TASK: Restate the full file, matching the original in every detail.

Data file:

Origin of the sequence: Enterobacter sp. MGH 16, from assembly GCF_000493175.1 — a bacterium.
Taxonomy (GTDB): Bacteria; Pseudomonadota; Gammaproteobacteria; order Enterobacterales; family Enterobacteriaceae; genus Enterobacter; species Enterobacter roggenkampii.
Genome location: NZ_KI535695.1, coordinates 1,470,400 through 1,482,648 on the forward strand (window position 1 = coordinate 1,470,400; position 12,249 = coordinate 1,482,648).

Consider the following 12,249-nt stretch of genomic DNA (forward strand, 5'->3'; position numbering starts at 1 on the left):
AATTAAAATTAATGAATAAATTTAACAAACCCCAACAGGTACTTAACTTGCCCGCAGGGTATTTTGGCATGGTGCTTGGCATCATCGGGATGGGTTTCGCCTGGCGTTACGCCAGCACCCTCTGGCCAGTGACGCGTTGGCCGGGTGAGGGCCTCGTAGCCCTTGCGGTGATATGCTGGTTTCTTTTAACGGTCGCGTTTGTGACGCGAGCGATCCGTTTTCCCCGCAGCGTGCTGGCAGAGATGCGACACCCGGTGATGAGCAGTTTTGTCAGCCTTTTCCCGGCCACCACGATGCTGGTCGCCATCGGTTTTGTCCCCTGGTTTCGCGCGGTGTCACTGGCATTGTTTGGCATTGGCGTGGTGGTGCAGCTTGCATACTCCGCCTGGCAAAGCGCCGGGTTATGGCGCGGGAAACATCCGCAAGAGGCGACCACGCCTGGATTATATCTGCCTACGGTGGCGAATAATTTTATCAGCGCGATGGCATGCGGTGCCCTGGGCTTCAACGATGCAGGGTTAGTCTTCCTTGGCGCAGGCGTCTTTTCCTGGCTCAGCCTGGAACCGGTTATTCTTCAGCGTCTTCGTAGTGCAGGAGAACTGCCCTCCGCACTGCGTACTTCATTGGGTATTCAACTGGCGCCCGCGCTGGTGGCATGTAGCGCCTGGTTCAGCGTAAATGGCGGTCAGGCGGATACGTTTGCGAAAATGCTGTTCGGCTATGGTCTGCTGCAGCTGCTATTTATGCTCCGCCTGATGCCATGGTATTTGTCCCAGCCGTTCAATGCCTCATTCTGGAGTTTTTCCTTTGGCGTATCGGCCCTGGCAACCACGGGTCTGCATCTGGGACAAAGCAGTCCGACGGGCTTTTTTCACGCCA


Origin of the sequence: Enterobacter sp. MGH 16, from assembly GCF_000493175.1 — a bacterium.
Taxonomy (GTDB): Bacteria; Pseudomonadota; Gammaproteobacteria; order Enterobacterales; family Enterobacteriaceae; genus Enterobacter; species Enterobacter roggenkampii.
Genome location: NZ_KI535695.1, coordinates 1,470,400 through 1,482,648 on the forward strand (window position 1 = coordinate 1,470,400; position 12,249 = coordinate 1,482,648).

Consider the following 12,249-nt stretch of genomic DNA (forward strand, 5'->3'; position numbering starts at 1 on the left):
AATTAAAATTAATGAATAAATTTAACAAACCCCAACAGGTACTTAACTTGCCCGCAGGGTATTTTGGCATGGTGCTTGGCATCATCGGGATGGGTTTCGCCTGGCGTTACGCCAGCACCCTCTGGCCAGTGACGCGTTGGCCGGGTGAGGGCCTCGTAGCCCTTGCGGTGATATGCTGGTTTCTTTTAACGGTCGCGTTTGTGACGCGAGCGATCCGTTTTCCCCGCAGCGTGCTGGCAGAGATGCGACACCCGGTGATGAGCAGTTTTGTCAGCCTTTTCCCGGCCACCACGATGCTGGTCGCCATCGGTTTTGTCCCCTGGTTTCGCGCGGTGTCACTGGCATTGTTTGGCATTGGCGTGGTGGTGCAGCTTGCATACTCCGCCTGGCAAAGCGCCGGGTTATGGCGCGGGAAACATCCGCAAGAGGCGACCACGCCTGGATTATATCTGCCTACGGTGGCGAATAATTTTATCAGCGCGATGGCATGCGGTGCCCTGGGCTTCAACGATGCAGGGTTAGTCTTCCTTGGCGCAGGCGTCTTTTCCTGGCTCAGCCTGGAACCGGTTATTCTTCAGCGTCTTCGTAGTGCAGGAGAACTGCCCTCCGCACTGCGTACTTCATTGGGTATTCAACTGGCGCCCGCGCTGGTGGCATGTAGCGCCTGGTTCAGCGTAAATGGCGGTCAGGCGGATACGTTTGCGAAAATGCTGTTCGGCTATGGTCTGCTGCAGCTGCTATTTATGCTCCGCCTGATGCCATGGTATTTGTCCCAGCCGTTCAATGCCTCATTCTGGAGTTTTTCCTTTGGCGTATCGGCCCTGGCAACCACGGGTCTGCATCTGGGACAAAGCAGTCCGACGGGCTTTTTTCACGCCA